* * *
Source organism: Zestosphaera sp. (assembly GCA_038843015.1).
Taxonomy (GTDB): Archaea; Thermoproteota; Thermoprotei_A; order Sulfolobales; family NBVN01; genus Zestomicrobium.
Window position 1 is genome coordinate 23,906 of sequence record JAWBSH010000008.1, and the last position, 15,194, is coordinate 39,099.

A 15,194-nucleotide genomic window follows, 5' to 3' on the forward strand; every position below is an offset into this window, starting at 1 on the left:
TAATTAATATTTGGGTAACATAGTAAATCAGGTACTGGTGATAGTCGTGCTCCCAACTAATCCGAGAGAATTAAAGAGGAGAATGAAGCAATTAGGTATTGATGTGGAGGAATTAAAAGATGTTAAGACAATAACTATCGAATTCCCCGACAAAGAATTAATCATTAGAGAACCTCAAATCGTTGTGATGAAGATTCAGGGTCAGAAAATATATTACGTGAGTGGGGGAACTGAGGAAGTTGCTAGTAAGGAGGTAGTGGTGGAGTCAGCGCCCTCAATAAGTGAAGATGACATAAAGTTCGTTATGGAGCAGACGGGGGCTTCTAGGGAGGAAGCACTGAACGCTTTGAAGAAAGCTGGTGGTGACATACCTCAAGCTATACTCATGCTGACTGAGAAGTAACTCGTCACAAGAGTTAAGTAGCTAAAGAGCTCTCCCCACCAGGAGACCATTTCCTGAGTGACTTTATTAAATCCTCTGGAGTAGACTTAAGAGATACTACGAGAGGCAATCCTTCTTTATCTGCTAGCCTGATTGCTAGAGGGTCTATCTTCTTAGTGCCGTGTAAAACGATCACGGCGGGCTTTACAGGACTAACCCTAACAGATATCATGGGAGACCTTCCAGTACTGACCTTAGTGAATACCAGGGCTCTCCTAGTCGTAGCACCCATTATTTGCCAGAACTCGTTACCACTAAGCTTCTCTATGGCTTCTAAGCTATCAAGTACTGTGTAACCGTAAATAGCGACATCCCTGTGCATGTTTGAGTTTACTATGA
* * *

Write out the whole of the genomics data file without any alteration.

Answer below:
Source organism: Zestosphaera sp. (assembly GCA_038843015.1).
Taxonomy (GTDB): Archaea; Thermoproteota; Thermoprotei_A; order Sulfolobales; family NBVN01; genus Zestomicrobium.
Window position 1 is genome coordinate 23,906 of sequence record JAWBSH010000008.1, and the last position, 15,194, is coordinate 39,099.

A 15,194-nucleotide genomic window follows, 5' to 3' on the forward strand; every position below is an offset into this window, starting at 1 on the left:
TAATTAATATTTGGGTAACATAGTAAATCAGGTACTGGTGATAGTCGTGCTCCCAACTAATCCGAGAGAATTAAAGAGGAGAATGAAGCAATTAGGTATTGATGTGGAGGAATTAAAAGATGTTAAGACAATAACTATCGAATTCCCCGACAAAGAATTAATCATTAGAGAACCTCAAATCGTTGTGATGAAGATTCAGGGTCAGAAAATATATTACGTGAGTGGGGGAACTGAGGAAGTTGCTAGTAAGGAGGTAGTGGTGGAGTCAGCGCCCTCAATAAGTGAAGATGACATAAAGTTCGTTATGGAGCAGACGGGGGCTTCTAGGGAGGAAGCACTGAACGCTTTGAAGAAAGCTGGTGGTGACATACCTCAAGCTATACTCATGCTGACTGAGAAGTAACTCGTCACAAGAGTTAAGTAGCTAAAGAGCTCTCCCCACCAGGAGACCATTTCCTGAGTGACTTTATTAAATCCTCTGGAGTAGACTTAAGAGATACTACGAGAGGCAATCCTTCTTTATCTGCTAGCCTGATTGCTAGAGGGTCTATCTTCTTAGTGCCGTGTAAAACGATCACGGCGGGCTTTACAGGACTAACCCTAACAGATATCATGGGAGACCTTCCAGTACTGACCTTAGTGAATACCAGGGCTCTCCTAGTCGTAGCACCCATTATTTGCCAGAACTCGTTACCACTAAGCTTCTCTATGGCTTCTAAGCTATCAAGTACTGTGTAACCGTAAATAGCGACATCCCTGTGCATGTTTGAGTTTACTATGA